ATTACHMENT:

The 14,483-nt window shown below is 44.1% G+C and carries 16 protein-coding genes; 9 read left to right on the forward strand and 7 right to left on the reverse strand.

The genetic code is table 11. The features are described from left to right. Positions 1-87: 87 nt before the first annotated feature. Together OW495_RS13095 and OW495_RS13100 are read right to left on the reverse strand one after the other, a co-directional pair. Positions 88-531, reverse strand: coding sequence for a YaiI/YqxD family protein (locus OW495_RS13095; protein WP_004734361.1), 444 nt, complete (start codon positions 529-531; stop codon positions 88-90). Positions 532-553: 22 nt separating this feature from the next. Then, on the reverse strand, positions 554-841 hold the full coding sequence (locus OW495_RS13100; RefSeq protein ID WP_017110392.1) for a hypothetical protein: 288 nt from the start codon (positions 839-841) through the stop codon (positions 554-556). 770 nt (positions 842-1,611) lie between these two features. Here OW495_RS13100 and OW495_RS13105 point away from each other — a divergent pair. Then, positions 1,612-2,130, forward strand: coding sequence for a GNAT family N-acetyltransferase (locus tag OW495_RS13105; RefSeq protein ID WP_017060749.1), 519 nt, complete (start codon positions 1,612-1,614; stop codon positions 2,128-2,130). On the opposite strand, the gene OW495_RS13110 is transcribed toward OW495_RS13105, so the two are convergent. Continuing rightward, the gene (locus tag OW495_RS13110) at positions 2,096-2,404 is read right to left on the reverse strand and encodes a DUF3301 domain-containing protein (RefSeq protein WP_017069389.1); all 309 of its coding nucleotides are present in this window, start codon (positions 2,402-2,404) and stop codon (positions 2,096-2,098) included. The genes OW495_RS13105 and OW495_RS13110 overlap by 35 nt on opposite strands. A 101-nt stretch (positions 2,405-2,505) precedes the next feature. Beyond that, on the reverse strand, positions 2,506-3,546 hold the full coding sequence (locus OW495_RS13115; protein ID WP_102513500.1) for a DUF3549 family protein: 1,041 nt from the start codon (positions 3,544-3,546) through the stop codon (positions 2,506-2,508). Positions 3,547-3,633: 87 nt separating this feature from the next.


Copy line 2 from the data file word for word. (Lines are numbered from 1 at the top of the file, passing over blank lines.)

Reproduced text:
The genetic code is table 11. The features are described from left to right. Positions 1-87: 87 nt before the first annotated feature. Together OW495_RS13095 and OW495_RS13100 are read right to left on the reverse strand one after the other, a co-directional pair. Positions 88-531, reverse strand: coding sequence for a YaiI/YqxD family protein (locus OW495_RS13095; protein WP_004734361.1), 444 nt, complete (start codon positions 529-531; stop codon positions 88-90). Positions 532-553: 22 nt separating this feature from the next. Then, on the reverse strand, positions 554-841 hold the full coding sequence (locus OW495_RS13100; RefSeq protein ID WP_017110392.1) for a hypothetical protein: 288 nt from the start codon (positions 839-841) through the stop codon (positions 554-556). 770 nt (positions 842-1,611) lie between these two features. Here OW495_RS13100 and OW495_RS13105 point away from each other — a divergent pair. Then, positions 1,612-2,130, forward strand: coding sequence for a GNAT family N-acetyltransferase (locus tag OW495_RS13105; RefSeq protein ID WP_017060749.1), 519 nt, complete (start codon positions 1,612-1,614; stop codon positions 2,128-2,130). On the opposite strand, the gene OW495_RS13110 is transcribed toward OW495_RS13105, so the two are convergent. Continuing rightward, the gene (locus tag OW495_RS13110) at positions 2,096-2,404 is read right to left on the reverse strand and encodes a DUF3301 domain-containing protein (RefSeq protein WP_017069389.1); all 309 of its coding nucleotides are present in this window, start codon (positions 2,402-2,404) and stop codon (positions 2,096-2,098) included. The genes OW495_RS13105 and OW495_RS13110 overlap by 35 nt on opposite strands. A 101-nt stretch (positions 2,405-2,505) precedes the next feature. Beyond that, on the reverse strand, positions 2,506-3,546 hold the full coding sequence (locus OW495_RS13115; protein ID WP_102513500.1) for a DUF3549 family protein: 1,041 nt from the start codon (positions 3,544-3,546) through the stop codon (positions 2,506-2,508). Positions 3,547-3,633: 87 nt separating this feature from the next.